In response to these facts some might say, “That was in the beginning, the first century. Our country is filled with churches. Why is church planting important now?"

In response I’d say, we also plant churches because…

2. We want to be true to THE GREAT COMMISSION.

You must know this. Jesus’ call in Matthew 28:18-20 was not for the apostles to go to the ends of the earth to get people to pray the “Prayer of Salvation”. That was Charles Finney’s goal. Finney was a 19th century revivalist who invented the alter call and taught that people could achieve sinless perfection in life. Finney was a false teacher to say the least.

In Matthew 28:18-20, Jesus commanded…

18“All authority in heaven and on earth has been given to me.

I’m the boss, what I say goes!

19Go therefore and make disciples of all nations,

Make followers and students of Jesus Christ through preaching the gospel.

19baptizing them inthe name of the Father and of the Son and of the Holy Spirit,

Teach them to obey the sacraments and immerse them into the body of Christian fellowship and community (That’s the broader meaning of baptism in Acts 2:41-47 and other places).

20teaching them to observe all that I have commanded you.

Train them in all righteousness and godliness according to the Scriptures (Gospel centered preaching and discipleship).

Friends, it takes churches to fulfill these serious commands. Not mere authors, podcasts, TV preachers or pastors that are more concerned with the color of their carpet. It takes churches that are comprised of leaders and churchmen that are:

Biblically immersedDoctrinally soundGospel centeredWorshippers of God in Spirit and in TruthDevoted to the sacramentsDevoted to the fellowshipDevoted to church disciplineDesperate and resolved to see their lost townsmen come to know the Lord.& led by the Holy Spirit

This is the kind of church that can fulfill the Great Commission! This is the church that the Father sent His Son to save and to build! This is the church that Jesus said nothing would prevail against it, not even the gates of Hades! So you can see that the Great Commission is much more than roaming revivals, alter calls, and prayers of decision, it is Christ’s call to plant churches because only churches can fulfill His commands.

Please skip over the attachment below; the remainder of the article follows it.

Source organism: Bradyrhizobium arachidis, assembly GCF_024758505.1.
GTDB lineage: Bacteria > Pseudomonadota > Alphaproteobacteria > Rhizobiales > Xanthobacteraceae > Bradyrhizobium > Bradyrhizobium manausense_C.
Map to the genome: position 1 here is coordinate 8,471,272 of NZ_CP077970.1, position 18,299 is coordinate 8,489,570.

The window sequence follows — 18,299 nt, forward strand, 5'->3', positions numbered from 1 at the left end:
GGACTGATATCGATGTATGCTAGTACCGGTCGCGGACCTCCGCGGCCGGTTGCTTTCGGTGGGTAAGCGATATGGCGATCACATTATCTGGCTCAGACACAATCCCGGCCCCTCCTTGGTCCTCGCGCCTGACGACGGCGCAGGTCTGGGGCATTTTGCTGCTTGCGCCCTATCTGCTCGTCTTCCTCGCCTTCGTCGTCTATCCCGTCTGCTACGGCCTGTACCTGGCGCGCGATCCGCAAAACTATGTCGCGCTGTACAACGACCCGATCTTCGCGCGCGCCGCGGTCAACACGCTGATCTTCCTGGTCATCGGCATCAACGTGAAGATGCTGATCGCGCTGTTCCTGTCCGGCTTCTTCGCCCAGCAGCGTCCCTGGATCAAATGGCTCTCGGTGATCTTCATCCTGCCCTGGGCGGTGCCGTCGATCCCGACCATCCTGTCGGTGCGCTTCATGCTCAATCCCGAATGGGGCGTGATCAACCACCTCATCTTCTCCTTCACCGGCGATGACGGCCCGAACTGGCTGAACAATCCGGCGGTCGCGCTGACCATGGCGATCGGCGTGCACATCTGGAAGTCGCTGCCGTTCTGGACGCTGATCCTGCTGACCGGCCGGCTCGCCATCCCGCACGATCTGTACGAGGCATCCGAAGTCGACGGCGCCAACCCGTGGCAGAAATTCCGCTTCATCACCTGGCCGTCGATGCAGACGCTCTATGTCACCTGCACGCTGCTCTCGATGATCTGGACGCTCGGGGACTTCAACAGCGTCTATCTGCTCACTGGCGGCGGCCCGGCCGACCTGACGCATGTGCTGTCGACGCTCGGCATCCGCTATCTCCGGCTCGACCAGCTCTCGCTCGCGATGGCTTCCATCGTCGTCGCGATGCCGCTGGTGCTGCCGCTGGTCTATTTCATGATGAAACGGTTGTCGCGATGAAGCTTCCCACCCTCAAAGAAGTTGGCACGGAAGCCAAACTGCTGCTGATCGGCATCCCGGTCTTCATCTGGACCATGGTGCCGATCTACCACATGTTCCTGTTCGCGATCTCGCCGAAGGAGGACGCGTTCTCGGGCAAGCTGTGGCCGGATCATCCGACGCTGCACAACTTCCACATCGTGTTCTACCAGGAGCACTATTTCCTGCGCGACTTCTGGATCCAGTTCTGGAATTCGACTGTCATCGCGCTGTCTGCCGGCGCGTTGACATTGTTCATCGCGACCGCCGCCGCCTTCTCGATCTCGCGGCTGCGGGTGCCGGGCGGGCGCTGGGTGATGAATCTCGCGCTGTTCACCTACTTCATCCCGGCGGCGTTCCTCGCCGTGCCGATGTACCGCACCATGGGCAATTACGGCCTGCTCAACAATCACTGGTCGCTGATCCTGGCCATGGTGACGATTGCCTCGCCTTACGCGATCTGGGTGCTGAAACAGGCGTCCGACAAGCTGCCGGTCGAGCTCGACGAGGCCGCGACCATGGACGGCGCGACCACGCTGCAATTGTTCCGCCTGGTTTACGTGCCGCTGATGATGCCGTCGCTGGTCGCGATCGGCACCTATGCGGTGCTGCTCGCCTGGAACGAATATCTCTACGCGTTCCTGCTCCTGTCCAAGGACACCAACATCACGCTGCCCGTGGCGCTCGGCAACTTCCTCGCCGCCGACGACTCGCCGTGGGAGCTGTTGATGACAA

Here are some additional facts about church planting.

3. New churches best reach new generations, new residents, and new people groups.

A. New Generations

Younger adults have always been disproportionately found in newer congregations. Long-established congregations develop traditions (such as time of worship, length of service, emotional responsiveness, sermon topics, leadership-style, emotional atmosphere, and thousands of other tiny customs and mores), which reflect the sensibilities of long-time leaders from the older generations who have the influence and money to control the church life. This does not reach younger generations.

B. New Residents

New residents are almost always reached better by new congregations. In older congregations, it may require tenure of 10 years before you are allowed into places of leadership and influence, but in a new church, new residents tend to have equal power with long-time area residents.

C. New People Groups

New socio-cultural groups in a community are always reached better by new congregations. For example, if new white-collar commuters move into an area where the older residents were farmers, it is likely that a new church will be more receptive to the myriad of needs of the new residents, while the older churches will continue to be oriented to the original social group.

And new racial groups in a community are best reached by a new church that is intentionally multi-ethnic from the start. For example: if an all-Anglo neighborhood becomes 33% Hispanic, a new, deliberately bi-racial church will be far more likely to create 'cultural space' for newcomers than will an older church in town. Finally, brand new immigrant groups nearly always can only be reached by churches ministering in their own language. If we wait until a new group is assimilated into American culture enough to come to our church, we will wait for years without reaching out to them.